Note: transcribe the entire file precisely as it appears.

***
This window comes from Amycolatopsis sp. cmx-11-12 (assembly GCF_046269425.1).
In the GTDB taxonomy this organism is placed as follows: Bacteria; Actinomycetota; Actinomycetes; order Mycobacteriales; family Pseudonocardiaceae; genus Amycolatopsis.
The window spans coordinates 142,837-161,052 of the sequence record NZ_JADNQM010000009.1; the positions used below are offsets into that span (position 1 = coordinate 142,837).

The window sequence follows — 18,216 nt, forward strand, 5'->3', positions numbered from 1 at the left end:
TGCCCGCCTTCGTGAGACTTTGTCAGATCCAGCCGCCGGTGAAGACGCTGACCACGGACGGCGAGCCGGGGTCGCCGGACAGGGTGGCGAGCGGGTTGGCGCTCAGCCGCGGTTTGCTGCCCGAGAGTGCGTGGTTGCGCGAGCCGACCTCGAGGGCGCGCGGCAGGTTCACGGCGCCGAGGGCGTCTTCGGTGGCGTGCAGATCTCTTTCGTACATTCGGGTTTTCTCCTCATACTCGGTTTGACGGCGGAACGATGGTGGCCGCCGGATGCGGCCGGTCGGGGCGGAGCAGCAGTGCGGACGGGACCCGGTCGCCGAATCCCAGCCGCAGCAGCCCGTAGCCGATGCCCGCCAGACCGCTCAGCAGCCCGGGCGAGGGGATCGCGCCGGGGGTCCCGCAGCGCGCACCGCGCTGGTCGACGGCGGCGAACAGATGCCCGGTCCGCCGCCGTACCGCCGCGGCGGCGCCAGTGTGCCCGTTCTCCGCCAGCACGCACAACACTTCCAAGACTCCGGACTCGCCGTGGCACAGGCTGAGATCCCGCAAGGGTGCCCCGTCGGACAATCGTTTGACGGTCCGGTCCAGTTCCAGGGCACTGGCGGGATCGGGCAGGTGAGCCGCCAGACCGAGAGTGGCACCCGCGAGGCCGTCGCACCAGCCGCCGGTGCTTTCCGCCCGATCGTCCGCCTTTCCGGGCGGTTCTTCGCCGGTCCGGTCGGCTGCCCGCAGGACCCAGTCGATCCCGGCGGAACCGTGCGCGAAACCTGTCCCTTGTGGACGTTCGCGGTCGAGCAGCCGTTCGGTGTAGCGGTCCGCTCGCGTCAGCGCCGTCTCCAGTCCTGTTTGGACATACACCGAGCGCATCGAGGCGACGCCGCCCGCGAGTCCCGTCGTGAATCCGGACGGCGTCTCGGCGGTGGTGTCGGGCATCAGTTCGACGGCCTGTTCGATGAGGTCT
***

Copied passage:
This window comes from Amycolatopsis sp. cmx-11-12 (assembly GCF_046269425.1).
In the GTDB taxonomy this organism is placed as follows: Bacteria; Actinomycetota; Actinomycetes; order Mycobacteriales; family Pseudonocardiaceae; genus Amycolatopsis.
The window spans coordinates 142,837-161,052 of the sequence record NZ_JADNQM010000009.1; the positions used below are offsets into that span (position 1 = coordinate 142,837).

The window sequence follows — 18,216 nt, forward strand, 5'->3', positions numbered from 1 at the left end:
TGCCCGCCTTCGTGAGACTTTGTCAGATCCAGCCGCCGGTGAAGACGCTGACCACGGACGGCGAGCCGGGGTCGCCGGACAGGGTGGCGAGCGGGTTGGCGCTCAGCCGCGGTTTGCTGCCCGAGAGTGCGTGGTTGCGCGAGCCGACCTCGAGGGCGCGCGGCAGGTTCACGGCGCCGAGGGCGTCTTCGGTGGCGTGCAGATCTCTTTCGTACATTCGGGTTTTCTCCTCATACTCGGTTTGACGGCGGAACGATGGTGGCCGCCGGATGCGGCCGGTCGGGGCGGAGCAGCAGTGCGGACGGGACCCGGTCGCCGAATCCCAGCCGCAGCAGCCCGTAGCCGATGCCCGCCAGACCGCTCAGCAGCCCGGGCGAGGGGATCGCGCCGGGGGTCCCGCAGCGCGCACCGCGCTGGTCGACGGCGGCGAACAGATGCCCGGTCCGCCGCCGTACCGCCGCGGCGGCGCCAGTGTGCCCGTTCTCCGCCAGCACGCACAACACTTCCAAGACTCCGGACTCGCCGTGGCACAGGCTGAGATCCCGCAAGGGTGCCCCGTCGGACAATCGTTTGACGGTCCGGTCCAGTTCCAGGGCACTGGCGGGATCGGGCAGGTGAGCCGCCAGACCGAGAGTGGCACCCGCGAGGCCGTCGCACCAGCCGCCGGTGCTTTCCGCCCGATCGTCCGCCTTTCCGGGCGGTTCTTCGCCGGTCCGGTCGGCTGCCCGCAGGACCCAGTCGATCCCGGCGGAACCGTGCGCGAAACCTGTCCCTTGTGGACGTTCGCGGTCGAGCAGCCGTTCGGTGTAGCGGTCCGCTCGCGTCAGCGCCGTCTCCAGTCCTGTTTGGACATACACCGAGCGCATCGAGGCGACGCCGCCCGCGAGTCCCGTCGTGAATCCGGACGGCGTCTCGGCGGTGGTGTCGGGCATCAGTTCGACGGCCTGTTCGATGAGGTCT